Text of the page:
Food Assistance Analyses by Category
Food Stamp Benefits Falling Further Behind Rising Food Prices

USDA data show food stamp benefits fall short of the cost of a minimally adequate diet Food stamp benefit levels are supposed to be sufficient to enable households to afford the 'Thrifty Food Plan,' a low-cost but nutritionally adequate diet established by USDA."

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Food Stamps: Analyses and Background
Food Stamps in the States

Food Stamps in the StatesThe Food Stamp Program has made severe hunger rare in America. These fact sheets outline how the Food Stamp Program helps people in each state. Learn more...

Making America Stronger commemorates the 30th anniversary of the Food Stamp Program by telling the story of how food stamps ended the problem of severe hunger in our country.
Click here to watch it

 

What is the Food Stamp Program?

The Food Stamp Program is the nation's most important food assistance program, especially for children. It provides more substantial nutrition assistance to low‑income children than all of the nation's child nutrition programs combined. More than half of all food stamp participants are children, and over 80 percent of food stamp benefits go to families with children. Furthermore, the Food Stamp Program is the only social program that creates a national benefit floor under nearly all categories of poor households, assisting low-income children and their families as well as low‑income elderly, disabled and unemployed individuals.

Moreover, food stamps serve as an important work support by helping low‑wage workers make ends meet. Leaders from across the political spectrum haxve agreed that a family supported by a full‑time, year‑round, minimum-wage worker should not have to live in poverty. Such a family, however, will fall short of the poverty line by 25 percent, even after counting the Earned Income Tax Credit, if the family does not receive food stamps. And because food stamps (unlike the EITC) come to families throughout the year, they can help these families meet monthly expenses.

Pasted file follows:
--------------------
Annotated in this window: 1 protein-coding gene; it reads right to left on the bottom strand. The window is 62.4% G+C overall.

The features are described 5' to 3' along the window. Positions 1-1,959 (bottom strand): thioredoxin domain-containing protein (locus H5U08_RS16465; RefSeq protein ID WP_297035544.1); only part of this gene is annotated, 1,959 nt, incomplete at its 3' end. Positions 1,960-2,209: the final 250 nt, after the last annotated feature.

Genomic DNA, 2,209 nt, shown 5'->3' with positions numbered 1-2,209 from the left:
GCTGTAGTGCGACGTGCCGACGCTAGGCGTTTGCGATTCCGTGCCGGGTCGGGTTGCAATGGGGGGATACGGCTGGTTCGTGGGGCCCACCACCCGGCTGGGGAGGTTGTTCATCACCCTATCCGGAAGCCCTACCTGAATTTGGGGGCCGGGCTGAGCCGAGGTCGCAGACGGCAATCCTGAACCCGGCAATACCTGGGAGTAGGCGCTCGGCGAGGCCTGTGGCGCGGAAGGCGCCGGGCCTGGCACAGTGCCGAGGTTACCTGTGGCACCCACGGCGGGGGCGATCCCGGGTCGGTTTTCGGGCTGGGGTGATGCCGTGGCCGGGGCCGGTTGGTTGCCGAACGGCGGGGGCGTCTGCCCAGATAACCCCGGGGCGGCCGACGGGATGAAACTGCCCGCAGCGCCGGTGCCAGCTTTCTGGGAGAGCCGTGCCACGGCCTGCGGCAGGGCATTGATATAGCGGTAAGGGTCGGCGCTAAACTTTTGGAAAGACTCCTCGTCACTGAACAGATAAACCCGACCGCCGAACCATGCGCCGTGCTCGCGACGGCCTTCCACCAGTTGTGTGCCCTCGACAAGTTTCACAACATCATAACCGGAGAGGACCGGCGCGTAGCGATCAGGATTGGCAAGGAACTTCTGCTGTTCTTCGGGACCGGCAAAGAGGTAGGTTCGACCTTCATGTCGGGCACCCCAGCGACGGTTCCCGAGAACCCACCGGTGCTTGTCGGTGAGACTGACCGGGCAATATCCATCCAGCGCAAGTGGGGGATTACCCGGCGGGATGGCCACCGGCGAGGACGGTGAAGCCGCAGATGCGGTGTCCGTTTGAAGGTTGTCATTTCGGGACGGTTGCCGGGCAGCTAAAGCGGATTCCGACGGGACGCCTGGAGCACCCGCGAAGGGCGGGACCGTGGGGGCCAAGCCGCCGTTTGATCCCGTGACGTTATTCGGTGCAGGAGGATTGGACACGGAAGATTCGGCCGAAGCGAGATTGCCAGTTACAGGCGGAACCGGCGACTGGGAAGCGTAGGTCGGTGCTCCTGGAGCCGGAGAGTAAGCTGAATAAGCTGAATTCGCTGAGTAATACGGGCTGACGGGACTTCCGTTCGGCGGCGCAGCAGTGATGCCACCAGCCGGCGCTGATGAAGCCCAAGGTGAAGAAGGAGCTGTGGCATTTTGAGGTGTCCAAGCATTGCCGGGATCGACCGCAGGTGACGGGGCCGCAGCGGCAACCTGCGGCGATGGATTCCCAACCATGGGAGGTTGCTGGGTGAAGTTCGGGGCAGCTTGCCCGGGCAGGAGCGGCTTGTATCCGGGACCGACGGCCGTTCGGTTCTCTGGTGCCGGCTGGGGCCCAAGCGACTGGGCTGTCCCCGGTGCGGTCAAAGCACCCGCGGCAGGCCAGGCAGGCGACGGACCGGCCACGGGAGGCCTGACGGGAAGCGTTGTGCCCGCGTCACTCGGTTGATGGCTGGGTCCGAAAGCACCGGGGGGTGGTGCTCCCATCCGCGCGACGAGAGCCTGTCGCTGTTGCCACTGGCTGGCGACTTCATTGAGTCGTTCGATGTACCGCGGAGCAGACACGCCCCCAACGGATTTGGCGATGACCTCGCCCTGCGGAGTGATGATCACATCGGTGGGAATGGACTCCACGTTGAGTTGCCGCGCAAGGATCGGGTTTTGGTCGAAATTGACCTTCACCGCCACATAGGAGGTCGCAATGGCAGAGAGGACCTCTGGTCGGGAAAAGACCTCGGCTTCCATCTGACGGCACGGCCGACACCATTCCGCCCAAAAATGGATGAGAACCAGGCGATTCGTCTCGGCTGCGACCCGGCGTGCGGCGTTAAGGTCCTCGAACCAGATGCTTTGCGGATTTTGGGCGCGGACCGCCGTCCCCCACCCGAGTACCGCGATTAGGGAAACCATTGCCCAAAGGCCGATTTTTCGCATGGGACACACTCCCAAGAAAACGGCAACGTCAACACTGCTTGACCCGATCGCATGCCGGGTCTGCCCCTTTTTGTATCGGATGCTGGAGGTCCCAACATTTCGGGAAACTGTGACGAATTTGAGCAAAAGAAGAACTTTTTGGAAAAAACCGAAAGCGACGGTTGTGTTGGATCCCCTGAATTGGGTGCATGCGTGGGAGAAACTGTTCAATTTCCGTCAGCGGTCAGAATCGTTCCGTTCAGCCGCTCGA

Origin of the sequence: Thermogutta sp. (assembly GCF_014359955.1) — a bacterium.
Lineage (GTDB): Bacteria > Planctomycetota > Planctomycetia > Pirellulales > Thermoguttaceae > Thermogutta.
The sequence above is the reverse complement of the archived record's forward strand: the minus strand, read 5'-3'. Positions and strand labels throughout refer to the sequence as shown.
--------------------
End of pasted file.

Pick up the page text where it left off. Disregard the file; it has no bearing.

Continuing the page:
WIC and Child Nutrition

What is WIC?

WIC short for the Special Supplemental Nutrition Program for Women, Infants, and Children provides nutritious foods, information on healthy eating, and health care referrals to about 8 million low-income pregnant and postpartum women, infants, and children under five. WIC provides vouchers that may be used at grocery stores to buy specific nutrient-rich foods. About 47 percent of all babies born in the United States participate in WIC.

Each year states save $1.5 billion in federal WIC funds through the use of a competitive bidding process to purchase infant formula for their WIC programs. As a result, over the past 15 years, WIC food costs per participant have risen at only half the rate of grocery store food prices. Food costs, as measured by the Consumer Price Index, have risen 50 percent, while WIC food costs per participant have risen 25 percent.

Changes to the School Lunch and Breakfast Programs

The School Lunch and School Breakfast programs provide free and reduced-price meals that meet federal nutritional standards to over 22 million school children from low-income families. When the programs were reauthorized in 2004, significant improvements were enacted to make it easier for eligible children to receive free or reduced-price meals, while reducing the chance of ineligible children getting meals. For example, children in households that receive food stamps will be enrolled for free school meals automatically, without having to complete an application, and school districts will be required to review a sample of applications more carefully to make sure families are eligible.
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The Center helps states make the Food Stamp Program easier for eligible persons to participate in and easier for states to administer; we also help states design their own food stamp programs for persons ineligible for the federal program. Our work on the WIC program includes ensuring that sufficient federal funds are provided to serve all eligible applicants and on helping states contain WIC costs. Our work on child nutrition programs focuses on helping states and school districts implement recent changes in how they determine a child's eligibility for free or reduced-priced school meals.

 
 
Food Assistance Reports by Year

2008'07 | '06 | '05 | '04 | '03 | '02 | '01 | '00 | ...

Click here for reports on WIC and child nutrition

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